The Pentagon’s second ranking civilian said the U.S. military must invest in electronic warfare capabilities or risk putting the U.S. at risk against near peer militaries like China.
“The time to start investing in the next generation of electronic warfare is now,” said Christine Fox, acting deputy defense secretary.
The Navy is stepping up its offensive and defensive electronic warfare, or EW, technologies through testing, new programs, research and training as service leaders recognize the pace of global technological change and the likelihood that they will need to operate in more contested electromagnetic environments.
Led by Chief of Naval Operations Adm. Jonathan Greenert -- who wants all sailors to possess a sophisticated and informed understanding of the electromagnetic spectrum -- the service is working on technologies designed to improve the potential use of electronic signals on ships.
Navy officials explain that the service was adept at addressing EW issues during the Cold War but that near-peer kind of focus has dropped off over the last 12 years of war.
“We have to be more mindful of how we operate in the electromagnetic domain – and in cyber space and how those capabilities come together,” said Margaret Palmieri, Navy director of Integrated Fires, Information Dominance.
Navy ships today have signals exploitation technologies wherein they assess and conduct analysis upon electromagnetic signals and identify EW threats, Palmieri explained. One such program is called Surface Electronic Warfare Improvement Program.
“The electromagnetic spectrum on an aircraft carrier is incredibly complex, given the number of antenna, the number of radars and the number of electronic systems and the information that you need to deal with,” she said.
In terms of preparing for the future, however, some of the current work involves technical efforts to give ships an increased ability to conduct offensive EW operations or use electromagnetic energy to thwart the signal of an incoming missile.
“The vision for the future is to take what are collection, exploitation and early warning capabilities and turn them into offensive ways to use electronic attack,” Palmieri explained.
For instance, it may prove more efficient to use electromagnetic warfare to disable the signals of an adversary without resorting to a missile attack
“If we can go after the command and control or the ISR pieces of that threat instead of putting a missile against a missile I can potentially disrupt that missile’s ability to find its target,” said Palmieri.
The Navy’s ongoing Next-Generation Jammer, or NGJ, program, designed to replace the 1970’s ALQ-99 pod, is also aimed at increasing offensive EW technology. The NGJ program, to be operational by 2020, is designed for the Navy’s EA-18G Growler aircraft.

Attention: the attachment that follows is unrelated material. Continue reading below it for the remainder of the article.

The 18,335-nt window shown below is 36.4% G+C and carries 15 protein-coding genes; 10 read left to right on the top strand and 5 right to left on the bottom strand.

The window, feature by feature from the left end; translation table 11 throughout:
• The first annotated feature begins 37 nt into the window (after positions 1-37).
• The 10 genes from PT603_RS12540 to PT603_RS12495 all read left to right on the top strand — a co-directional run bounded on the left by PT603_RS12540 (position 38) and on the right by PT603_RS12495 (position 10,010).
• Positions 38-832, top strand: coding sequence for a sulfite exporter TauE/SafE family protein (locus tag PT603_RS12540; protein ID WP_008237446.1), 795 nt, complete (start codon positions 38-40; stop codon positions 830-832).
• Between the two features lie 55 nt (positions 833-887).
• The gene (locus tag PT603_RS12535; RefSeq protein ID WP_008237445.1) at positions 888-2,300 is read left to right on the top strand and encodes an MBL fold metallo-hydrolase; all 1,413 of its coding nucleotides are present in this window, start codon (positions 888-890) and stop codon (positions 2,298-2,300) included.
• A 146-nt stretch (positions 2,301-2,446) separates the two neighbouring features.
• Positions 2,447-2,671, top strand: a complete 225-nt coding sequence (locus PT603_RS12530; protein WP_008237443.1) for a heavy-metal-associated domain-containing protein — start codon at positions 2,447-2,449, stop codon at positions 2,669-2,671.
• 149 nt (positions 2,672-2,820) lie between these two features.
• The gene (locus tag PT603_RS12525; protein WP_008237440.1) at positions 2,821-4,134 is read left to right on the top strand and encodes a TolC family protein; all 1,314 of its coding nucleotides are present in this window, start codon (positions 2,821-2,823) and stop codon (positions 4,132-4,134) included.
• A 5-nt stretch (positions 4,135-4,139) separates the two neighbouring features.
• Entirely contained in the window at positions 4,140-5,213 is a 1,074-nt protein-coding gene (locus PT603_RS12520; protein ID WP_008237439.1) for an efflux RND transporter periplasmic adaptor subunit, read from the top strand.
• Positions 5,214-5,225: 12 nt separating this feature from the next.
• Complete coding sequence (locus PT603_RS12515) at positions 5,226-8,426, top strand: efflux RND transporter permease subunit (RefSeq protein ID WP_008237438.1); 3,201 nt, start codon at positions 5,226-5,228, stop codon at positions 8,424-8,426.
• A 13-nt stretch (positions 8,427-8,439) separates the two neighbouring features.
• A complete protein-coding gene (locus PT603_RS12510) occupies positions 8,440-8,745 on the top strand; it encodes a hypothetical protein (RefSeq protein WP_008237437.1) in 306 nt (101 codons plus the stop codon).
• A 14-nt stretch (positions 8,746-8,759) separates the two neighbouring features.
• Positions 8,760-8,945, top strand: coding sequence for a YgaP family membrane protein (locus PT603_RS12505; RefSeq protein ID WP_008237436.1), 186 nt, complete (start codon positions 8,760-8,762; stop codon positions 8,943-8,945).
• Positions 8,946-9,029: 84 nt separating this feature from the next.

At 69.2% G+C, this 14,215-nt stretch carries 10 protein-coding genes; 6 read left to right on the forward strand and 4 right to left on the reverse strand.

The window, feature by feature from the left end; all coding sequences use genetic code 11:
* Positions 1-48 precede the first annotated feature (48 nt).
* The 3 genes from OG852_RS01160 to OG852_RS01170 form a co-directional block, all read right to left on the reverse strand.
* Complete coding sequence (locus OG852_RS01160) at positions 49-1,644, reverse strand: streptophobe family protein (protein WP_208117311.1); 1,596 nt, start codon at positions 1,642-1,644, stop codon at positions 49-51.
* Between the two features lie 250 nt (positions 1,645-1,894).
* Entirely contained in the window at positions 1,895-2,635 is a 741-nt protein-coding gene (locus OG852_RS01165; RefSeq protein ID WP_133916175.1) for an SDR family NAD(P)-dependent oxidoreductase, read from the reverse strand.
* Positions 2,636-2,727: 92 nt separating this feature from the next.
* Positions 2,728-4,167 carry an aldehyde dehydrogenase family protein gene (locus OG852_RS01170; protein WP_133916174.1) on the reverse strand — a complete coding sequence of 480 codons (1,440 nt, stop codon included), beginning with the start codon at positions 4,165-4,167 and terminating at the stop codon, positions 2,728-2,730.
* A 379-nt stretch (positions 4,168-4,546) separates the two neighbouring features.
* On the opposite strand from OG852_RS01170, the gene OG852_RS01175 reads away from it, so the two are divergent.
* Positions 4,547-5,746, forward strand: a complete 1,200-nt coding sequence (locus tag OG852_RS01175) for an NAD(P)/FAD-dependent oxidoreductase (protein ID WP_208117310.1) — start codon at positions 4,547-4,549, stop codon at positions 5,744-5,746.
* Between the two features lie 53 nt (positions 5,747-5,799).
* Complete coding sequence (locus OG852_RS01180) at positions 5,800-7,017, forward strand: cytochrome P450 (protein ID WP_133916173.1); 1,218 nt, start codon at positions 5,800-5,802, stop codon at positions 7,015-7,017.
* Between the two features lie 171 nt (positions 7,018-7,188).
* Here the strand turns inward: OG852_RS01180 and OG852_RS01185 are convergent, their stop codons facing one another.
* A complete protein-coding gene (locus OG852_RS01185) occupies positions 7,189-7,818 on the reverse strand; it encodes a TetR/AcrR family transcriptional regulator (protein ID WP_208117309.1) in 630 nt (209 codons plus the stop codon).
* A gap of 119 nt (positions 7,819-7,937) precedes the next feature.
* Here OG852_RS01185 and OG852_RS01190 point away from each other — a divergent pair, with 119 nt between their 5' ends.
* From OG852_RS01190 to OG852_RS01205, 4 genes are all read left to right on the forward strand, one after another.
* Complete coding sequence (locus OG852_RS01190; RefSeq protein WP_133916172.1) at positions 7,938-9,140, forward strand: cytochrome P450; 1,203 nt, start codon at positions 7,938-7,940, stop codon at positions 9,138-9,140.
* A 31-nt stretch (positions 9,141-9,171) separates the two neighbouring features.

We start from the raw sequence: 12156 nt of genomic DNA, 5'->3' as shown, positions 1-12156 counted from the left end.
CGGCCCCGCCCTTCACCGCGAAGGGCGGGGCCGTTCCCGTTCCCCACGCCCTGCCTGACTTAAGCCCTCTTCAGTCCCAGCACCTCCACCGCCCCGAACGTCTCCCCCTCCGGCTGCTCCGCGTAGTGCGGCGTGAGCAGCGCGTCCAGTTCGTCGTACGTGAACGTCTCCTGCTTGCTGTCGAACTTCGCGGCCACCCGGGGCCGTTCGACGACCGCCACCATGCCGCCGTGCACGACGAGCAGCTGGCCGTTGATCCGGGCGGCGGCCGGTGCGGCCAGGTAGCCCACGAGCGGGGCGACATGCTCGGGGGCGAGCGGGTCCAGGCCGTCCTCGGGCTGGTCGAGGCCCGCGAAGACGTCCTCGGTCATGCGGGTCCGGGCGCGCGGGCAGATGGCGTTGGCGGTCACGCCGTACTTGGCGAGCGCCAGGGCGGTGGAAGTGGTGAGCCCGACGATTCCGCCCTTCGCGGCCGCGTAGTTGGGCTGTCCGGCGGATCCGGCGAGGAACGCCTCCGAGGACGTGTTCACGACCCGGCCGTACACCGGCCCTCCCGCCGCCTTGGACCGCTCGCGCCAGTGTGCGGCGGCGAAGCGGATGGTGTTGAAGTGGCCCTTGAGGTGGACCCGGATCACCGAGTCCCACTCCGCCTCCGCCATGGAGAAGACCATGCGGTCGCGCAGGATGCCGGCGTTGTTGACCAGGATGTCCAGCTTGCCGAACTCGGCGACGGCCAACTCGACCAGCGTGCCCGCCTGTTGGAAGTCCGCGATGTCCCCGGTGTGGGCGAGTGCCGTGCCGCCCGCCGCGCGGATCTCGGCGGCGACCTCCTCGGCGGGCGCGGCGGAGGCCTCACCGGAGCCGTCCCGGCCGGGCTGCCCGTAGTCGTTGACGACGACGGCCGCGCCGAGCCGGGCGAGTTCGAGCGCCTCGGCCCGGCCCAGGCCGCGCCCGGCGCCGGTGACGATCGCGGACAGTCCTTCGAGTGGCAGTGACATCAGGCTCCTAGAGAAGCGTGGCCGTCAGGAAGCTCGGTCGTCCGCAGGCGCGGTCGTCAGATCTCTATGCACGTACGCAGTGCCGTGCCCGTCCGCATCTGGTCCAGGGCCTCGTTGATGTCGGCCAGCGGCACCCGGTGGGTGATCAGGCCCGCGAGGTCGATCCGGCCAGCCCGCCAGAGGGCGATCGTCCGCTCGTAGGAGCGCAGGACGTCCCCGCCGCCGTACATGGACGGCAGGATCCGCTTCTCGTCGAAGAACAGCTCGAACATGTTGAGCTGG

Also, Palmieri explained that the Office of Naval Research is working on a new prototype EW technology called Integrated Topside, or InTop, designed to provide a greater range of EW flexibility and applications on a ship.
"Instead of having a number of antennae for different applications, we are looking at it from a wide spectrum and developing the ability to integrate all those apertures. Creating a shared aperture array able to take in signals from a wide range of frequencies and share them allows us to reduce the amount of hardware topside on the ship and make the capabilities on our ships much more agile," she added.
InTop is a naval prototype program which aims to reduce apertures through the use of integrated, multi-function and multi-beam arrays, according to ONR officials. The program, which has contracts with as many as 18 different vendors, works because RF functions simultaneously share apertures and signal processing through the use of a central resource allocation manager.
Navy officials said a big part of the push to modernize EW technologies through programs like InTop is grounded in the importance of what’s called open architecture. Essentially, this involves an effort to ensure that new hardware and software can more seamlessly integrate with existing systems.
Much of Greenert’s and the Navy’s effort is focused on educating sailors and Navy officers about the nuances of an electromagnetic signature, including those emitted signals which provide indications to a potential adversary.
“He (CNO) looks at the number one pieces as spectrum awareness and understanding our signature. What does the enemy see of us? We need to make sure that we are presenting ourselves to them the way we want to. We are working on better understanding how networks and signals and networks and information come together. What do we really look like to the enemy?” Palmieri asked.